PLSA AC 2020: No spike in missed employer AE contributions, says Counsell

There has not been a “significant or unusual spike” in missed pension contributions for automatic enrolment schemes, according to The Pensions Regulator (TPR) chief executive, Charles Counsell.

Speaking at the PLSA Annual Conference 2020 about the measures that the regulator had introduced in response to the Covid-19 pandemic, he stated that “the vast majority of employers” have continued to meet their duties as they had been before coronavirus emerged.

Counsell added that the regulator had also not seen a rise in employers avoiding their defined benefit responsibilities, with around 200 schemes, or 3 to 4 per cent, seeking a delay to deficit repair contributions (DRCs).

This is far below the 10 to 15 per cent that TPR had originally estimated would seek delays, while the vast majority of the requests received were deemed to be appropriate.

TPR had given automatic enrolment schemes an extra 60 days with which to report payment failures and included the option for employers to suspend or reduce DRCs for defined benefit schemes where employers were in difficulties because of Covid-19, though these payments must be caught up with later.

Counsell said: “I really do appreciate that it is quite early days and that economic fallout from Covid is likely to put further financial pressure on schemes, employers and individuals. We recognise that what is happening with Covid remains very uncertain and so we are vigilant, and will monitor the situation closely and respond accordingly.”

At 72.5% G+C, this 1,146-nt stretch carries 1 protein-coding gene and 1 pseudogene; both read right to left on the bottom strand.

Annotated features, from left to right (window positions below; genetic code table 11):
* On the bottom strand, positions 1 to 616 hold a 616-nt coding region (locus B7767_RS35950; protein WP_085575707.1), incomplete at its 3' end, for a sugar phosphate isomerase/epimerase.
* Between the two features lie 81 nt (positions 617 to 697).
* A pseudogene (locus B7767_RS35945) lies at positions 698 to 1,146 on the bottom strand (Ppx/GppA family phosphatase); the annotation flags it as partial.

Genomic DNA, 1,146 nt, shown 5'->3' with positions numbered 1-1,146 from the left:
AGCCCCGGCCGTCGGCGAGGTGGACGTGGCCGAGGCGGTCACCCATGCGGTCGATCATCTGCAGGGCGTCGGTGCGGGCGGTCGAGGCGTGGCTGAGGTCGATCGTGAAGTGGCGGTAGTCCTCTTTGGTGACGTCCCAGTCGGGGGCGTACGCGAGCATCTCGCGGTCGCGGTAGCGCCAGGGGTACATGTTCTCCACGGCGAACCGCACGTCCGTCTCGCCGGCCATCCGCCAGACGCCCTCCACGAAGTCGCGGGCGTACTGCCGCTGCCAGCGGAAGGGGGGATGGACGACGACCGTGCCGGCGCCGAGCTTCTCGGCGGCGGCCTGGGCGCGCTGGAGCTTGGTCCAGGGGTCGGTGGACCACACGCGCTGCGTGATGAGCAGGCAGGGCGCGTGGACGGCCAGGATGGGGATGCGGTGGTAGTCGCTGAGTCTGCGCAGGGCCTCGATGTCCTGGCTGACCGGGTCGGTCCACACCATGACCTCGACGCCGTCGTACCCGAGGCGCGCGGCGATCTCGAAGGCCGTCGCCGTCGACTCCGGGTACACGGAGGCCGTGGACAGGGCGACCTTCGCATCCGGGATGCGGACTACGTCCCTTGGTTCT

Counsell’s speech came on the same day that TPR launched a new 15-year corporate strategy.

He commented: “It has been quite an extraordinary six months that we’ve all faced as individuals, as an industry, as employers and as a nation. All of us are going through what is a deeply unsettling experience. We have had our working and our personal lives turned upside down and some of us will also have suffered painful losses.

“We don’t yet know what the full impact of Covid-19 will be but we do know that it will be profound and long-lasting. We also must expect that we are facing a difficult year ahead. I say a difficult year, but it may be at least a year. In this economic storm caused by the pandemic and all the uncertainty that comes with it, the security that we provide for workplace pension savers is more important than ever.”

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